10 Reasons to go for a Run Today

10 Tips for Bega10 Reasons to go for a Run Todayinner Runners

I just signed up for a 10k (the AgeUK Leeds Abbey Dash, if anyone wants to join me) and I am not ready for it.

Running makes me feel good, but that doesn’t change the fact that my running style is more Pheobe-from-friends than Mo Farrah.

When I run, I’m slow and uncoordinated. But I guess, as long as I am running, I’m doing okay.

But theres the kicker – as long as I am running. And I’m not always.

I have a tendency to give it my all for a few months, miss a run, then miss another one, and suddenly realise that I haven’t been out of it for weeks and I’m not even sure where my trainers are.

That’s part of the reason I signed up for a 10k: I’ll need to get in training.

Even when I’m mega busy. Even when I feel sluggish, and crappy and down. Even when it’s too hot (my current excuse du jour) or too cold or too rainy.

Not going for a run makes it harder to go next time. You know the pattern:

If you miss a run because you don’t feel like running, then you’ll likely feel even less like running next time. So you skip another run. So you feel even less motivated to run, and you skip the next one.

Until you’re back at square one, and you can’t find your trainers.

And I’m afraid there’s no easy answer. You need to break out if that cycle.

Besides a looming 10k race, here are some of the other things that motivate me to lace up my trainers, put on my headphones and move. Maybe they’ll help you get motivated to go for a run today, too.

First, here’s some other posts documenting my running journey: how I learned to love running & my tips for beginner runners

Motivation for running

10 Reasons to go for a run today

  1. Let’s get the obvious one out of the way first: running is good for your body. We all know that exercise is good for you. Obviously exersice in general is good for you body, but running specifically reduces the risk of things like heart attack and stroke.
  2. More importantly though, running is good for your brain. Endorphins, baby! Running, like any exercise, has been shown to improve mood, so the act of going for just one run can help to break that cycle.
  3. Contrary to popular belief, exercise actually leaves you feeling more energetic, not less. So going out for a run should help that feeling of sluggishness.
  4. Running can also help you to sleep. For anyone with problems falling asleep, getting exercise, and daylight have been shown to help you drift off.
  5. Which leads nicely to my next point. Unlike a lot of other forms of exercise, running forces you outside (unless you’d rather run on a treadmill). A daily dose of sunlight is important to help you get enough vitamin D, amongst other things.
  6. Running is one of the lowest barries to entry of any sport. Literally, a pair of trainers, comfy clothes (leggings and a t-shirt are fine, especially for beginners) and a sports bra (1000% essential for anyone above an A Cup) and you’re good to go (I cover some of my running essentials in this post). Which means you can almost undoubtedly go today – no need to wait until you’ve bought the equipment, applied for the membership of learned the moves.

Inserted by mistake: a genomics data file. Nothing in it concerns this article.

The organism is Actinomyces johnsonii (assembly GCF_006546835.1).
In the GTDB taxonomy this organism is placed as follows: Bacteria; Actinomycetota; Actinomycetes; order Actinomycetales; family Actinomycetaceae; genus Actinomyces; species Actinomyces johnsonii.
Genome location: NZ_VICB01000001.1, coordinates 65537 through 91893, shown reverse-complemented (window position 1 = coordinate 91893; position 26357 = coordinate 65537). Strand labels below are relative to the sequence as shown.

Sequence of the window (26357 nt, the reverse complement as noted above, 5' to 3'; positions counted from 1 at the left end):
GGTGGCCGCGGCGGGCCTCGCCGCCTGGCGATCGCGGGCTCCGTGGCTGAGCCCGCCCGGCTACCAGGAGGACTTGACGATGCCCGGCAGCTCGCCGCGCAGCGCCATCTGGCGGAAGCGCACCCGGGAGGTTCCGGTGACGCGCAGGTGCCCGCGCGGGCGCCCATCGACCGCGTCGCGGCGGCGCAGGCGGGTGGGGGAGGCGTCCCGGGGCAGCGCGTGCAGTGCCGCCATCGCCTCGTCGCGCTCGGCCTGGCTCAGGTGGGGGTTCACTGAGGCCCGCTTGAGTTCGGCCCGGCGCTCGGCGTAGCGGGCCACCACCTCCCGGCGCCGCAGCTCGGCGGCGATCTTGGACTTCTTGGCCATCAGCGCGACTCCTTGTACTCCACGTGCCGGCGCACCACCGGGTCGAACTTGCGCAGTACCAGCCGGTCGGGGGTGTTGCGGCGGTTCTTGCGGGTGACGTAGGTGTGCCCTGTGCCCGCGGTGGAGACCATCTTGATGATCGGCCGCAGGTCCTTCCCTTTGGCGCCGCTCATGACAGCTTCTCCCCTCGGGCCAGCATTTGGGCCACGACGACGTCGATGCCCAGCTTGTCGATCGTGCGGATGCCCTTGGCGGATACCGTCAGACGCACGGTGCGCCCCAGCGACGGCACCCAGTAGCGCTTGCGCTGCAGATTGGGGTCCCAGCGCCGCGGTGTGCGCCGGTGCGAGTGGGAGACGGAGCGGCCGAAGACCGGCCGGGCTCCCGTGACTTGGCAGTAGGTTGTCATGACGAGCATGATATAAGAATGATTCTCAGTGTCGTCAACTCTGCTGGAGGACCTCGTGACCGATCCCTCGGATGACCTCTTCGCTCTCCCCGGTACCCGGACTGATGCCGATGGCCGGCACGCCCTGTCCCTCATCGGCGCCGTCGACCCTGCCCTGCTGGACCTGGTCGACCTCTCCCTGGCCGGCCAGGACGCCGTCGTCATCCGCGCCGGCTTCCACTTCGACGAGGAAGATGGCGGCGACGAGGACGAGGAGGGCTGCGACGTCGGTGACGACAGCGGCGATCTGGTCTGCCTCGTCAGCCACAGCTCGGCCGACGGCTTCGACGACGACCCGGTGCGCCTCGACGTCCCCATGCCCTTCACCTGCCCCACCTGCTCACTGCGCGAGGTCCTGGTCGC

7. Running gives you a sense of achievement. Research has shown that goal setting and achievement release dopamine. As with those tasty endorphins mentioned earlier, sometimes that first ‘win’ (lacing up your teainers and getting out of the door today) is all you need to spark the craving for achievement.
  8. This might be a controversial one, but try treating your daily run as something you do to get a reward. Gamification (introducing game elements – like prizes and leveling-up – to non-game activities) is a proven motivational technique. Make your run a game (think: Mary Poppins persuading Jame and Michael to tidy up the nursery) through the use of apps that let you level up your achievements, or through your own system of rewards (once I’ve been for a run I’ll have a bubble bath, or a slice of cake, or a long phone call with my BFF – whatever works for you)
  9. This one might seem a bit ‘woo’ a first, but hear me out: Think about how future you might feel if you go for a run today. I don’t mean that in a grand, ‘picture yourself in 5 years winning the London Marathon whilst wearing your Olympic gold medal’ way. Just, if you’re a regular runner, remember the hard work that not going today could undo. And if you’re not a regular runner yet? Consider where you’d be if you’d started a few months ago, and where you could be in your running journey in a few months time.
  10. Running gives you time and space to think things through. When I’m at a block with my writing, trying to solve a problem at work, or even just want to clear my head and organise my thoughts, running often does the trick. I’mma be honest, I can’t find any evidence or science on this, but but for me, running kind of lets challenges simmer under the surface, and I’ll often have a breakthrough before I get home.

So think of the benefits – how great you’ll feel and what you can achieve (whether thats over the coming weeks and months or just as a rusult of this run).

I like to think that no run is a bad run – by which I mean that running at all means youre doing better than if you’re not running.

I’ve regretted not going for a run, buy I’ve never regreted going for a run.

Find your trainers.

Dust off your leggings and your sports bra (if you use one).

Plug those headphones in, switch on your run tracking or training app (I like ZenLabs’ C25K & C210K for training and RunKeeper for tracking) and one of Spotify’s pre-mixed running playlists.

Open the door. Go outside. Run.

How to motivate yourself to go for a run

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